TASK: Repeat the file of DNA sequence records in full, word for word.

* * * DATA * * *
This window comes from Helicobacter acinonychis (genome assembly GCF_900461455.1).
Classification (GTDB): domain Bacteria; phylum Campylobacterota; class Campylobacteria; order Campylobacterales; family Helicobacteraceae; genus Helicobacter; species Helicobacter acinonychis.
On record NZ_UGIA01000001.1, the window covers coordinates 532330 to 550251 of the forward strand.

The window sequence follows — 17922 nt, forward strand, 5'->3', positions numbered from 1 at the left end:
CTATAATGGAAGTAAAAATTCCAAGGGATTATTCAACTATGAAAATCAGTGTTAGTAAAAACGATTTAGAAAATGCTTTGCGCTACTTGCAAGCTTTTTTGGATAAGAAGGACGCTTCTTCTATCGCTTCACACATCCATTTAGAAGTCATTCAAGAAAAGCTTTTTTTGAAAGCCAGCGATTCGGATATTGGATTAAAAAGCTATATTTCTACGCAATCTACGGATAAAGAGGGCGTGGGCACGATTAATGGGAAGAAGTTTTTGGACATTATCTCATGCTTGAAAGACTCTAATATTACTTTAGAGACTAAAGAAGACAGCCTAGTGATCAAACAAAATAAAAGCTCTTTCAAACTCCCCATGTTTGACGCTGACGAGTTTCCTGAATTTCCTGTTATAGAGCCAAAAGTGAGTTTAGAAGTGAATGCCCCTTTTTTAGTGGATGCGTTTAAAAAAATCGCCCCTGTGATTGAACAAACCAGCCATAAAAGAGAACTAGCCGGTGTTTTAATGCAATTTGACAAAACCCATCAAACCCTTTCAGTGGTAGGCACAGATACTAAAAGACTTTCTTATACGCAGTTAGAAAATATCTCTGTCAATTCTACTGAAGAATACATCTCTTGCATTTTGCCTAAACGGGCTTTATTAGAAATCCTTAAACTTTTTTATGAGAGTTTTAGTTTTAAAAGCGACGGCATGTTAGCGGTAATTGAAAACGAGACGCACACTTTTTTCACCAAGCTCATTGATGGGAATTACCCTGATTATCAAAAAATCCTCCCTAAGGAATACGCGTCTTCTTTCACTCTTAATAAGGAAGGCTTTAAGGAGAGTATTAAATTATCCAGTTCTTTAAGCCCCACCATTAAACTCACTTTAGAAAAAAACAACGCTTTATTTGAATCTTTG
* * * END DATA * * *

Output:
This window comes from Helicobacter acinonychis (genome assembly GCF_900461455.1).
Classification (GTDB): domain Bacteria; phylum Campylobacterota; class Campylobacteria; order Campylobacterales; family Helicobacteraceae; genus Helicobacter; species Helicobacter acinonychis.
On record NZ_UGIA01000001.1, the window covers coordinates 532330 to 550251 of the forward strand.

The window sequence follows — 17922 nt, forward strand, 5'->3', positions numbered from 1 at the left end:
CTATAATGGAAGTAAAAATTCCAAGGGATTATTCAACTATGAAAATCAGTGTTAGTAAAAACGATTTAGAAAATGCTTTGCGCTACTTGCAAGCTTTTTTGGATAAGAAGGACGCTTCTTCTATCGCTTCACACATCCATTTAGAAGTCATTCAAGAAAAGCTTTTTTTGAAAGCCAGCGATTCGGATATTGGATTAAAAAGCTATATTTCTACGCAATCTACGGATAAAGAGGGCGTGGGCACGATTAATGGGAAGAAGTTTTTGGACATTATCTCATGCTTGAAAGACTCTAATATTACTTTAGAGACTAAAGAAGACAGCCTAGTGATCAAACAAAATAAAAGCTCTTTCAAACTCCCCATGTTTGACGCTGACGAGTTTCCTGAATTTCCTGTTATAGAGCCAAAAGTGAGTTTAGAAGTGAATGCCCCTTTTTTAGTGGATGCGTTTAAAAAAATCGCCCCTGTGATTGAACAAACCAGCCATAAAAGAGAACTAGCCGGTGTTTTAATGCAATTTGACAAAACCCATCAAACCCTTTCAGTGGTAGGCACAGATACTAAAAGACTTTCTTATACGCAGTTAGAAAATATCTCTGTCAATTCTACTGAAGAATACATCTCTTGCATTTTGCCTAAACGGGCTTTATTAGAAATCCTTAAACTTTTTTATGAGAGTTTTAGTTTTAAAAGCGACGGCATGTTAGCGGTAATTGAAAACGAGACGCACACTTTTTTCACCAAGCTCATTGATGGGAATTACCCTGATTATCAAAAAATCCTCCCTAAGGAATACGCGTCTTCTTTCACTCTTAATAAGGAAGGCTTTAAGGAGAGTATTAAATTATCCAGTTCTTTAAGCCCCACCATTAAACTCACTTTAGAAAAAAACAACGCTTTATTTGAATCTTTG